The Movie Waffler DVD Review - THE LEECH WOMAN (1960) | The Movie Waffler

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DVD Review - THE LEECH WOMAN (1960)

A woman pays a price for the secret of youth.





Review by Eric Hillis (@hilliseric)

Directed by: Edward Dein

Starring: Coleen Gray, Grant Williams, Phillip Terry, Estelle Hemsley



An early example of body horror, and one with a proto-feminist outlook in its commentary on how women of a certain age are viewed in western society, The Leech Woman isn't classic Universal horror, but it's a must see for devotees of both the studio and the genre.



Universal horror had four distinct periods - the silents (The Hunchback of Notre Dame, The Phantom of the Opera, The Cat and the Canary); the gothic horrors of the 1930s, which introduced their stable of monsters (Dracula, Frankenstein, The Mummy); the monster mashups of the '40s (Frankenstein Meets The Wolfman, House of Frankenstein, House of Dracula); and the sci-fi monster movies of the '50s (Creature from the Black Lagoon, Tarantula, The Monolith Monsters). It's from this final era that we got 1960's The Leech Woman, the last gasp of a mainstream studio struggling to match the lurid thrills of B-Movie competitors like American International.




Scientist Paul Talbot (Phillip Terry) has dedicated his life's work to finding a cure for the aging process. For someone so obsessed with youth, it seems odd that he married an older woman, June (Colleen Gray, who despite some wrinkle make-up around the eyes, still looks younger than Terry here; the actress was in fact 13 years his junior). Perhaps this is why, as we see in the argumentative opening scene, the couple despise each other so much, June knocking back the whisky to make it through another day of her broken marriage.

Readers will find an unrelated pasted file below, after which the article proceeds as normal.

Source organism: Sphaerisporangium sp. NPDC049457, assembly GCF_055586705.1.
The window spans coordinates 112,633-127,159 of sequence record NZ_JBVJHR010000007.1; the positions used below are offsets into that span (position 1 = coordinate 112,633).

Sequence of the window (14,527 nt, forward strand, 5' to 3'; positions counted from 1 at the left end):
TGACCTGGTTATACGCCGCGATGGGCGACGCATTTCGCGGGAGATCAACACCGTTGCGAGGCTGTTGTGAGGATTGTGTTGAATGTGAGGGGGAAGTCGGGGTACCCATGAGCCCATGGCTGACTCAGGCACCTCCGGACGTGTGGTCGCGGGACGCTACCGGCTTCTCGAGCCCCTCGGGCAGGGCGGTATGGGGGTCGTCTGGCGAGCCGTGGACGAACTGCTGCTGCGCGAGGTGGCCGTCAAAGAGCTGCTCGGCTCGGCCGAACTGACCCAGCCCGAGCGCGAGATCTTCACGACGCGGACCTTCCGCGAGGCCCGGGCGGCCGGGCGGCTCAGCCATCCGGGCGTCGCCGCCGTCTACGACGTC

Just after the pair agree to call their marriage a day and begin divorce proceedings, Paul is visited by Malla (Estelle Hemsley), an African tribeswoman who claims to be 150 years old, and certainly looks it, thanks to Bud Westmore's not so subtle aging make-up.

Malla claims her tribe, the Nandos (no relation to the chicken people), have discovered a formula to reverse the aging process (take that, Western science), and is willing to hand it over to Paul if he can reunite her with her lost people. Before you can say 'Peri-Peri', he's called off the divorce and whisked June off to a stock footage filled version of Africa, where the two hook up with a British guide and begin their quest to find the lost tribe of Nandos (I really wish I had eaten before writing this review). Needless to say, things don't work out so well for these explorers.




American sci-fi movies of this era aren't known for their misanthropic outlook, but almost everyone in The Leech Woman is the sort of backstabbing narcissist you might more readily associate with the grittiest of spaghetti westerns. Paul is a right git from the off with his misogynistic outlook on a woman's worth, but while June gains our sympathy early on, she proves to be just as ruthless in her own quest for youth, which eventually leads her to become the titular villain (though 'Leech Woman' is considerable hyperbole).

An early example of body horror, and one with a proto-feminist outlook in its commentary on how women of a certain age are viewed in western society, The Leech Woman isn't classic Universal horror, but it's a must see for devotees of both the studio and the genre.

The Leech Woman is released on DVD by Screenbound on May 23rd.

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